4. Philanthropic Relationships

What to look for: Does the corporation have a foundation or philanthropic arm? If so, what think tanks, foundations, or other non-profits are they contributing money to? What think tanks, foundations or other non-profits does the corporation’s leadership donate to? Do any of the corporation’s executives or board members have personal foundations? If so, where are they contributing money?

Where to find it: Guidestar.org, ProPublica Nonprofit Explorer, Inside Philanthropy, news articles, press releases.

Guidestar.org and ProPublica Nonprofit Explorer let you search form 990s, the form that non-profit organizations have to submit to the IRS. The 990 includes the nonprofit’s board members and grantees. 

Power Research in Action

In 2020, George Floyd was murdered by the police in Minneapolis. In response, people across the U.S. took to the streets to protest systemic racism and police violence. In Philadelphia, power researchers identified which local corporations and universities funded and helped militarize the police by donating money to the  police foundation. They called upon these institutions–including University of Pennsylvania, Comcast, and Temple University–to cut ties with the police foundation. Students held protests, activists flooded CEO’s inboxes, and local press reported on how the city’s power brokers propped up the police via the police foundation. In response to pressure from students and city residents, University of Pennsylvania, among others, cut ties with the police foundation.

Police Foundations

Nonprofit research in action: how power researching police foundations identified new corporate targets in the struggle against police brutality and for racial justice

In the summer of 2020, the murders of Breonna Tayler in Louisville, George Floyd in Minneapolis, and Rayshard Brooks in Atlanta, at the hands of police sparked nationwide protests and sent thousands of people into the streets with calls to defund  police departments. As these calls gained traction, bloated police budgets came under scrutiny for dominating municipal budgets and siphoning public resources. However, in addition to their public budgets, police departments enjoy the financial and publicity support of nonprofit entities called police foundations

Police foundations are nonprofit organizations that raise money from individual and corporate donors and then use those funds to sponsor police programs, such as mounted patrol or K-9 units, or buy specific items desired by police departments such as surveillance equipment, weapons, or even, as seen in Atlanta, urban warfare training facilities. Major corporations across virtually every industry are big supporters of police foundations – lavishing them with donations, serving on their boards of directors, and sponsoring their fancy galas, barbeques, and golfing tournaments. In addition to bolstering police budgets, by making these purchases and donating them, police foundations are able to bypass the typical public oversight that is required for municipal-funded police budgets. 

If you are researching a police department is it very likely that there is also a police foundation supporting them. Uncovering who is behind these entities and who they are connected to in law enforcement and politics, can reveal why certain decisions are made and help defund campaigns better understand the corporate networks they are up against.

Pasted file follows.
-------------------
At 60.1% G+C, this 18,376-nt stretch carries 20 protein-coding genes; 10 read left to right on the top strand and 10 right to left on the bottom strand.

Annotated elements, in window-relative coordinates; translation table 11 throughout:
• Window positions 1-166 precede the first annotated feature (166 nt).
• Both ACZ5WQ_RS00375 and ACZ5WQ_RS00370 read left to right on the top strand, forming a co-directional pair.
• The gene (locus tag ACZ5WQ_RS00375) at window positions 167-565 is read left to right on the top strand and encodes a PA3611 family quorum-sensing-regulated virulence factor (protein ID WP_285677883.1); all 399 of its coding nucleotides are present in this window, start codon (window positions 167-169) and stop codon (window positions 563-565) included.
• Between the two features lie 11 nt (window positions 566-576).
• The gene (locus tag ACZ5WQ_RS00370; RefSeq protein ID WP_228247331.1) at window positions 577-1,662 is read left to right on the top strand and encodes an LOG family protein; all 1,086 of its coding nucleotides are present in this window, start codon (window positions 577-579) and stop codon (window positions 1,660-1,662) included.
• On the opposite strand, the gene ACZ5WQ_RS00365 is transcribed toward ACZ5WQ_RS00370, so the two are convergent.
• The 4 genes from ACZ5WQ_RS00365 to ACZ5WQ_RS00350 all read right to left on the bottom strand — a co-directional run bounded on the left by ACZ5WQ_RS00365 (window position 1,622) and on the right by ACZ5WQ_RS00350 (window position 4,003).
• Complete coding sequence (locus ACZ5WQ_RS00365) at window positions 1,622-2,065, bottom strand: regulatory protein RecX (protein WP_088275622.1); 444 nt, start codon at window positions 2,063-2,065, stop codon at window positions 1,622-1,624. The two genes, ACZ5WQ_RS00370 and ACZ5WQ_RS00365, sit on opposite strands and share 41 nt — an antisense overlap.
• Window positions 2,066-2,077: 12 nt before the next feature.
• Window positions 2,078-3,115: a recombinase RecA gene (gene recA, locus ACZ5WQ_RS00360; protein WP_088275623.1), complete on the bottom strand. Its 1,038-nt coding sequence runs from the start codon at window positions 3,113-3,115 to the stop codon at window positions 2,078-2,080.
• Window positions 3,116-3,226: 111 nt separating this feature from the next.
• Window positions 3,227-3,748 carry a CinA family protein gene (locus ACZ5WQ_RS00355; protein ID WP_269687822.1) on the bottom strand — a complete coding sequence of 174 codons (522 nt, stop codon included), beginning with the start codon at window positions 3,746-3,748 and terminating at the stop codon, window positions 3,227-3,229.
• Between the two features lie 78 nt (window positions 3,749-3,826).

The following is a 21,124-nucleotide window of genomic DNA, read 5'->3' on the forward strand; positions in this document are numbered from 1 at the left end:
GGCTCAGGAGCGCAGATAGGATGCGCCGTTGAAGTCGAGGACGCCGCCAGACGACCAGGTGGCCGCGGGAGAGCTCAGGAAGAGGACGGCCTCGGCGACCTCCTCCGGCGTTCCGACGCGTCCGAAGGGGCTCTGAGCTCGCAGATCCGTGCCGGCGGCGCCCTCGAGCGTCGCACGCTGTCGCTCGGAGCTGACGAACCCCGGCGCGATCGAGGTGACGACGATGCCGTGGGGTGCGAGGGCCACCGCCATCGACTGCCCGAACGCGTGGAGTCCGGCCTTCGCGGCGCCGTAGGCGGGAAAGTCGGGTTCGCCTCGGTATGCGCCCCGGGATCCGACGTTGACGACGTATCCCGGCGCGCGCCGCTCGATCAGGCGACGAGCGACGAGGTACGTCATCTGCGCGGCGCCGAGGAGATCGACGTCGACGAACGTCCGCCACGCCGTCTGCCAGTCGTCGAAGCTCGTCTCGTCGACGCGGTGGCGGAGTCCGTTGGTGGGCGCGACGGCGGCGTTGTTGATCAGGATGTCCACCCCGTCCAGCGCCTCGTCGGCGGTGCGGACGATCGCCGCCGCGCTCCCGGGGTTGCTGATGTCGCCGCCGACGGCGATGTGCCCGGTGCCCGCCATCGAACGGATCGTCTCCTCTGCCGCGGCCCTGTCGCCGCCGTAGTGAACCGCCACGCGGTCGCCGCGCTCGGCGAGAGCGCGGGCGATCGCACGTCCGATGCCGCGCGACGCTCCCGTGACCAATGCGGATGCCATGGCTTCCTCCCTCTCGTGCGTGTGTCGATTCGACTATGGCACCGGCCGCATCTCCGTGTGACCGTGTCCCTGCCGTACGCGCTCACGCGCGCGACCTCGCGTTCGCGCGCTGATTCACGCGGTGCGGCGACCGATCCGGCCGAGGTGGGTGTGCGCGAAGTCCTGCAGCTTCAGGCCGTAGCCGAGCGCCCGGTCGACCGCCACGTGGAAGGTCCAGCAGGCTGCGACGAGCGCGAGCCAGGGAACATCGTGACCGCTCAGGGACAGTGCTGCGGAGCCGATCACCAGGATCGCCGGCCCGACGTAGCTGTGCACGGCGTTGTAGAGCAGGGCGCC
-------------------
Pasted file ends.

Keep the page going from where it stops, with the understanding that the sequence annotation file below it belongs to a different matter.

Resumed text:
How do we research police foundations?

Between 2020 and 2022 LittleSis released several reports investigating the corporate backers of police foundations. Our 2021 collaboration with Color of Change – Police Foundations: A Corporate Sponsored Threat to Democracy and Black Liveswas the most detailed analysis to-date of the corporate connections to major police foundations across the United States.

Researching police foundations is tricky because unlike publicly traded companies, nonprofits like police foundations have limited disclosure requirements that are required by the IRS in their annual 990s. For instance, they are not required to disclose information about their donors or the affiliations of their board of directors. This means that researchers like us are often left piecing together an understanding of who is running and supporting the foundation with limited information and a lot of internet sleuthing. 

Despite this, we compiled important information using just a handful of research tricks and publicly available sources. Anyone can use these same methods to get a better understanding of how the police foundation operates where they live.

  • ProPublica Nonprofit Explorer: ProPublic offers an excellent tool that allows a user to review 990s filed by nonprofits and easily compare them to previous years. 
  • Websites: Police foundations are typically not shy about their achievements, parties, and purchases for the police. They want to bring in more donations after all. Simply scouring a website can reveal more information about their operations than their 990. Be sure to look for information about the board of directors and the corporations they represent, events with listed sponsors, and program pages that may outline how the donations are spent.
  • Social Media: Police foundations are often active on social media sites like Facebook, Instagram, and Twitter. You might find details about events and donors by reviewing their activity on these sites. 
  • The Wayback Machine: Still can’t find what you’re looking for? You can review older iterations of websites using archive.org’s Wayback Machine to see if information was removed from the website.

Ready to try it out? Check out our training “How to research police foundations (and other nonprofits)” on our YouTube channel for details on how to use each of these techniques to compile information on police foundations and better understand how they operate.